Vendor Management, Part 2: Vendor Selection (By David Hancock, CEDS)
I’m going to tell on myself and say that I’ve been in this industry since it became an industry. I remember a time when there were maybe a dozen or so service providers (we called them vendors back then…and for purposes of this article, I’ll revert back to that moniker). Now, it seems everybody and their brother/sister does processing and hosting, among other things. However, some do things better than others.
In the many years of being in this crazy space, I’ve learned lots of lessons about Vendor Selection and Vendor Management (a topic for another day). Like most of life’s lessons, I’ve oftentimes learned the hard way. Like the child touching the hot stove, I’ve felt the searing pain of poor decisions.
1. Vendors come in all shapes and sizes. Just like law firms and corporations, vendors fall into 3 categories: Large National/International vendors, Regional vendors, and Local vendors.
a. National/International vendors.
Pros: They are able to handle just about anything you throw at them. They have the people, processes, and technology to handle your crises.
Cons: They sometimes grow too much, too fast so their various divisions may not speak well with one another. You can get lost in the shuffle by being a small fish in a big pond.
b. Regional vendors.
Pros: They are generally more available to you for your needs and try to establish a closer relationship with you as their client/customer. Time Zones don’t normally become an impediment and there’s a decent likelihood that you’ll see your Rep from time to time.
Cons: Some Regional vendors may not have all the bells and whistles of the latest, cutting edge technology.
c. Local vendors.
Pros: Their stock in trade is personal relationships. You’ll get more cookies and visits from these folks.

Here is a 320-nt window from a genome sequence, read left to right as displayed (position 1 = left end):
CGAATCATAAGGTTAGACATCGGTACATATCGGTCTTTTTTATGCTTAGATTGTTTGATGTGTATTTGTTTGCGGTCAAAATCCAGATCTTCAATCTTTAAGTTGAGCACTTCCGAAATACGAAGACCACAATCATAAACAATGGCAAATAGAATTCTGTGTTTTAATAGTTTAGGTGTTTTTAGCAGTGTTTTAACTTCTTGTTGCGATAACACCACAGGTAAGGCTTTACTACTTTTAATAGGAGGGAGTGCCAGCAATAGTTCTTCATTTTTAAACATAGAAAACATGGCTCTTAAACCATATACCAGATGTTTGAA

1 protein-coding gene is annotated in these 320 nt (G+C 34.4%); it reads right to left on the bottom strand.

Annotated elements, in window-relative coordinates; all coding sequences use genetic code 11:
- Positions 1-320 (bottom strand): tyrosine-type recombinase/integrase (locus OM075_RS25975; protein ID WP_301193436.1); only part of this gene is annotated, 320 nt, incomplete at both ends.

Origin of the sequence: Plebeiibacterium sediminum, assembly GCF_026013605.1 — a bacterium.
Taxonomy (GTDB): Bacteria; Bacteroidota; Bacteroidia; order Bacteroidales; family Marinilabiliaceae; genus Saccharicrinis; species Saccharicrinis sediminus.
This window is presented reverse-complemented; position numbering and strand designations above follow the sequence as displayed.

Cons: Do they know what they are doing? Do they have the tools and experience necessary?
Personally, I try to have a small-ish stable of preferred vendors for services up and down the EDRM. A vendor becomes part of that stable usually by good performance. They usually get their first opportunity from me based on referrals from colleagues whom I respect.
2. Vendors should be selected based on many factors. Some of the criteria/factors include:
a. Experience – References and referrals from trusted sources
b. Technology – Do they have the tools/technology you need (or might need
c. Security – Will your data be safe? What security certifications do they have?
d. Communication – What workflows/processes do they have in place to communicate with you during the pendency of a project/matter?
e. Support – Do they have 24/7 support? What is their policy regarding responsiveness?
f. Team – How are they organized to work on your project/matter?
g. Pricing – Is their pricing competitive?
Though there are other factors, I feel these are the most important ones to consider. You may have noticed I put pricing last. I did so for a reason. Whenever I’ve made (or been forced to make) a decision based only on price, I’ve almost always regretted it.
In the end, the ONLY thing that matters is performance. Do they perform? Do they meet deadlines? Do they communicate along the way? Do they work well with you and your people? Do they deliver what you asked for when you asked for it? Is their pricing “as advertised”? Are there no hidden surprises?
The best vendors are the ones that make your life easier. Finding the right one is achievable by doing your homework.
David Hancock, CEDS, is Manager of Litigation Support & eDiscovery Services at Gray Robinson, and is a guest blogger by invitation for e-Discovery IQ.